SCIRP Mobile Website
Paper Submission

Why Us? >>

  • - Open Access
  • - Peer-reviewed
  • - Rapid publication
  • - Lifetime hosting
  • - Free indexing service
  • - Free promotion service
  • - More citations
  • - Search engine friendly

Free SCIRP Newsletters>>

Add your e-mail address to receive free newsletters from SCIRP.


Contact Us >>

WhatsApp  +86 18163351462(WhatsApp)
Paper Publishing WeChat
Book Publishing WeChat

Article citations


Zhu, T., Feng, B., Wong, S., Choi, W. and Zhu, S.H. (2004) A Comparison of Smoking Behaviors among Medical and Other College Students in China. International Journal of Health Promotion and Education, 19, 189-196.

has been cited by the following article:

  • TITLE: Comparison of Shisha Smoking Behavior among Medical and Pharmacy Students

    AUTHORS: Ashok Kumar, Salman Baig, Sana Ansari, Nadeem Rizvi, Huma Sharif, Anwar Ejaz Beg, Ammara Rauf, Faraz Ahmed Baig, Ammara Abdul Majeed

    KEYWORDS: Shisha, Smoking, Tobacco, Students

    JOURNAL NAME: Journal of Behavioral and Brain Science, Vol.6 No.7, July 5, 2016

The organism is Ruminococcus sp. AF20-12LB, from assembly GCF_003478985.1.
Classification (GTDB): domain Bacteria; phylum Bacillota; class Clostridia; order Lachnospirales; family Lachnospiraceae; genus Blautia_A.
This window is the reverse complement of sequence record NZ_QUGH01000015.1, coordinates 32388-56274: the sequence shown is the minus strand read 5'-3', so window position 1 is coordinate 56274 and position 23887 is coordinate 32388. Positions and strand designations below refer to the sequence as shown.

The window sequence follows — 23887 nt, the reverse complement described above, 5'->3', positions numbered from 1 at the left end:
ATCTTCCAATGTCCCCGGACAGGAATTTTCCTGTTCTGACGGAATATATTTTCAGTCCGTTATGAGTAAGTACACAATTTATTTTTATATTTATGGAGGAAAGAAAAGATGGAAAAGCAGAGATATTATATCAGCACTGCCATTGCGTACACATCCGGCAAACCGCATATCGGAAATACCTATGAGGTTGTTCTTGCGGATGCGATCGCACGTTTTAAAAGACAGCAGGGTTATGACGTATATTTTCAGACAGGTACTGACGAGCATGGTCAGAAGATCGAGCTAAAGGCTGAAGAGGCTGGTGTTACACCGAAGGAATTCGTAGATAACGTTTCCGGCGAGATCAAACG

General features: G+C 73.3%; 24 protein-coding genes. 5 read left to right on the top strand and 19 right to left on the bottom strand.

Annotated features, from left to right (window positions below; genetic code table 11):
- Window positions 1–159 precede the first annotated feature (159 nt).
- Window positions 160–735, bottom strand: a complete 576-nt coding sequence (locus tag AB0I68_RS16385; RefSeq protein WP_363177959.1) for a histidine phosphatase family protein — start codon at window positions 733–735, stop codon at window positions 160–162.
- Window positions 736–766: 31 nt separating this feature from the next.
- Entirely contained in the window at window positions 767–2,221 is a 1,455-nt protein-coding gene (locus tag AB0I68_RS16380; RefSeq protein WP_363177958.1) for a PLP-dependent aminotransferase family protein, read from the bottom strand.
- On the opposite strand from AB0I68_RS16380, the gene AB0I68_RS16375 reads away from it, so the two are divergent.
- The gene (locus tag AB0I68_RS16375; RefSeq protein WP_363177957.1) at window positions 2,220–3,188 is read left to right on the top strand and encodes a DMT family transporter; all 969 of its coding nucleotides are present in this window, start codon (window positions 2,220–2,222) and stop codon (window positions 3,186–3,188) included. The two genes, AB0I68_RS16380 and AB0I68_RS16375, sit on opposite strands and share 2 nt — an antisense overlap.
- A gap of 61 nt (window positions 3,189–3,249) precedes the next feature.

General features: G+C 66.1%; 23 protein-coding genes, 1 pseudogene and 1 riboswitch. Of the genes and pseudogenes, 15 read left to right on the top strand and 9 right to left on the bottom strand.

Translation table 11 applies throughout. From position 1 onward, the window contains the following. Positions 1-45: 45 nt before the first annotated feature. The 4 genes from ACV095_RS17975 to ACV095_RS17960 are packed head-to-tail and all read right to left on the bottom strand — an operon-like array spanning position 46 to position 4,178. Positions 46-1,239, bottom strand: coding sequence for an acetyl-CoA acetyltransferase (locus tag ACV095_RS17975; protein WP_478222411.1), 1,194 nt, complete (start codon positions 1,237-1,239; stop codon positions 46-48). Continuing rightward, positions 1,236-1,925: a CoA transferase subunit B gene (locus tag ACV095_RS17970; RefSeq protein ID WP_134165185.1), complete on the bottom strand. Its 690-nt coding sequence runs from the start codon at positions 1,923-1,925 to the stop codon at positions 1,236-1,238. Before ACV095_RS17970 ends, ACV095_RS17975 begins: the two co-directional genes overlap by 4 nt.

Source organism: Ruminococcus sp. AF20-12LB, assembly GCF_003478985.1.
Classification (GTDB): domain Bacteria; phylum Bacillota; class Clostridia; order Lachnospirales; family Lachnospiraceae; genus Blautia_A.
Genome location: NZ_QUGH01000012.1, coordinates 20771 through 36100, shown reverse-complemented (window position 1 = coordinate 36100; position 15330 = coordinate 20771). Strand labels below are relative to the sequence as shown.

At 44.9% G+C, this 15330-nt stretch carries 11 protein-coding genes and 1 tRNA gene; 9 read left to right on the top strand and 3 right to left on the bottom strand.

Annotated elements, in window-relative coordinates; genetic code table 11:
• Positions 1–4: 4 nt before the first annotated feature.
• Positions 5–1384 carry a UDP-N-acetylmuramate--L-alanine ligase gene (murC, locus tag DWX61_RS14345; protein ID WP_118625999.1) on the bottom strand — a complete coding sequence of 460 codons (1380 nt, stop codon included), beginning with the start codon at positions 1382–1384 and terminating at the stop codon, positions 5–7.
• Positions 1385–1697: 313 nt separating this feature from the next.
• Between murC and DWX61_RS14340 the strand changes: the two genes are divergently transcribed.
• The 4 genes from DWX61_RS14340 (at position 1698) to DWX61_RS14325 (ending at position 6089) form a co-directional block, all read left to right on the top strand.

ABSTRACT: Background: Health care workers are respected in every society and have a strong influence on the behaviour of the community. In order to reduce the shisha dependence in the Pakistani population, it is necessary to evaluate the perspective of future doctors and pharmacists regarding this addiction as they become role models for the future generations. Objective: The aim is to compare the knowledge, attitudes, and practices of shisha use among medical students and pharmacy students in order to assess their support in the anti-shisha campaigns of Pakistan. Methodology: Cross sectional study was performed in four major medical universities of Karachi, Pakistan through a modification of the WHO global health survey questionnaire. Result: 398 medical students and 470 pharmacy students were included in the study which showed that currently 9.6% pharmacy students and 4.8% medical students used shisha daily (p = 0.000). Pharmacy students started shisha use in less than 15 years of age while this number was 29.5% among medical students (P = 0.000). Moreover, 44.6% pharmacy students and 50% medical students were not planning to quit this addiction within the next six months. 14% of pharmacy students and 20.4% in medical students (P = 0.002) were unaware that passive smoking caused lung cancer, while 23.4% pharmacy students and 33.5% medical students rejected it as cause of heart diseases (p = 0.006). Conclusion: A significant number of medical and pharmacy students were unaware about some of the serious consequences of shisha smoking. Therefore, both groups of students need to be educated about the health hazards of shisha use, in order to control this growing menace.